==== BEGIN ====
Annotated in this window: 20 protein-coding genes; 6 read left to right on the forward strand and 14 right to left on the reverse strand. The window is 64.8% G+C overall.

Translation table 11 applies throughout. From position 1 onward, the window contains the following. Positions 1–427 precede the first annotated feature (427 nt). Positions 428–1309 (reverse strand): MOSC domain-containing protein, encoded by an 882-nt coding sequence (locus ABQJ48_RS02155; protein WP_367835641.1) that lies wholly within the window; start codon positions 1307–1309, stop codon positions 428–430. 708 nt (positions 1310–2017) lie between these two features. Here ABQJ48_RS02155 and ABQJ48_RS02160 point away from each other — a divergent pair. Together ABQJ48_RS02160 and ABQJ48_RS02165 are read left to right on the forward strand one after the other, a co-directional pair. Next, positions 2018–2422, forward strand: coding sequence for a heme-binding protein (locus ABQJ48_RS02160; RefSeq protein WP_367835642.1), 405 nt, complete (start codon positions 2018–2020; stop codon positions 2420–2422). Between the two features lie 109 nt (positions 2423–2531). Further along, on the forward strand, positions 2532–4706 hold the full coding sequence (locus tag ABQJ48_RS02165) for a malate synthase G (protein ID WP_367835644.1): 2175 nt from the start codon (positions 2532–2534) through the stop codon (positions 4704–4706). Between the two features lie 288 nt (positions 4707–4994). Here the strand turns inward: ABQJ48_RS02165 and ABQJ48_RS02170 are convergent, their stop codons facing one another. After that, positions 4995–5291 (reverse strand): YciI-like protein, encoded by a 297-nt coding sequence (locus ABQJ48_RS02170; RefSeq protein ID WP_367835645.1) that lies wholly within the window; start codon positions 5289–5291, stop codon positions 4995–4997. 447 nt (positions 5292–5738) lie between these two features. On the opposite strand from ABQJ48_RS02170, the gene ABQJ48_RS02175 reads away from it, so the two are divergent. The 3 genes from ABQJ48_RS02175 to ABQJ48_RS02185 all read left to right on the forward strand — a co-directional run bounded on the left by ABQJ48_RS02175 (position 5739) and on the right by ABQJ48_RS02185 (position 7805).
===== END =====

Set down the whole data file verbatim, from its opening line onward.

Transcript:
Annotated in this window: 20 protein-coding genes; 6 read left to right on the forward strand and 14 right to left on the reverse strand. The window is 64.8% G+C overall.

Translation table 11 applies throughout. From position 1 onward, the window contains the following. Positions 1–427 precede the first annotated feature (427 nt). Positions 428–1309 (reverse strand): MOSC domain-containing protein, encoded by an 882-nt coding sequence (locus ABQJ48_RS02155; protein WP_367835641.1) that lies wholly within the window; start codon positions 1307–1309, stop codon positions 428–430. 708 nt (positions 1310–2017) lie between these two features. Here ABQJ48_RS02155 and ABQJ48_RS02160 point away from each other — a divergent pair. Together ABQJ48_RS02160 and ABQJ48_RS02165 are read left to right on the forward strand one after the other, a co-directional pair. Next, positions 2018–2422, forward strand: coding sequence for a heme-binding protein (locus ABQJ48_RS02160; RefSeq protein WP_367835642.1), 405 nt, complete (start codon positions 2018–2020; stop codon positions 2420–2422). Between the two features lie 109 nt (positions 2423–2531). Further along, on the forward strand, positions 2532–4706 hold the full coding sequence (locus tag ABQJ48_RS02165) for a malate synthase G (protein ID WP_367835644.1): 2175 nt from the start codon (positions 2532–2534) through the stop codon (positions 4704–4706). Between the two features lie 288 nt (positions 4707–4994). Here the strand turns inward: ABQJ48_RS02165 and ABQJ48_RS02170 are convergent, their stop codons facing one another. After that, positions 4995–5291 (reverse strand): YciI-like protein, encoded by a 297-nt coding sequence (locus ABQJ48_RS02170; RefSeq protein ID WP_367835645.1) that lies wholly within the window; start codon positions 5289–5291, stop codon positions 4995–4997. 447 nt (positions 5292–5738) lie between these two features. On the opposite strand from ABQJ48_RS02170, the gene ABQJ48_RS02175 reads away from it, so the two are divergent. The 3 genes from ABQJ48_RS02175 to ABQJ48_RS02185 all read left to right on the forward strand — a co-directional run bounded on the left by ABQJ48_RS02175 (position 5739) and on the right by ABQJ48_RS02185 (position 7805).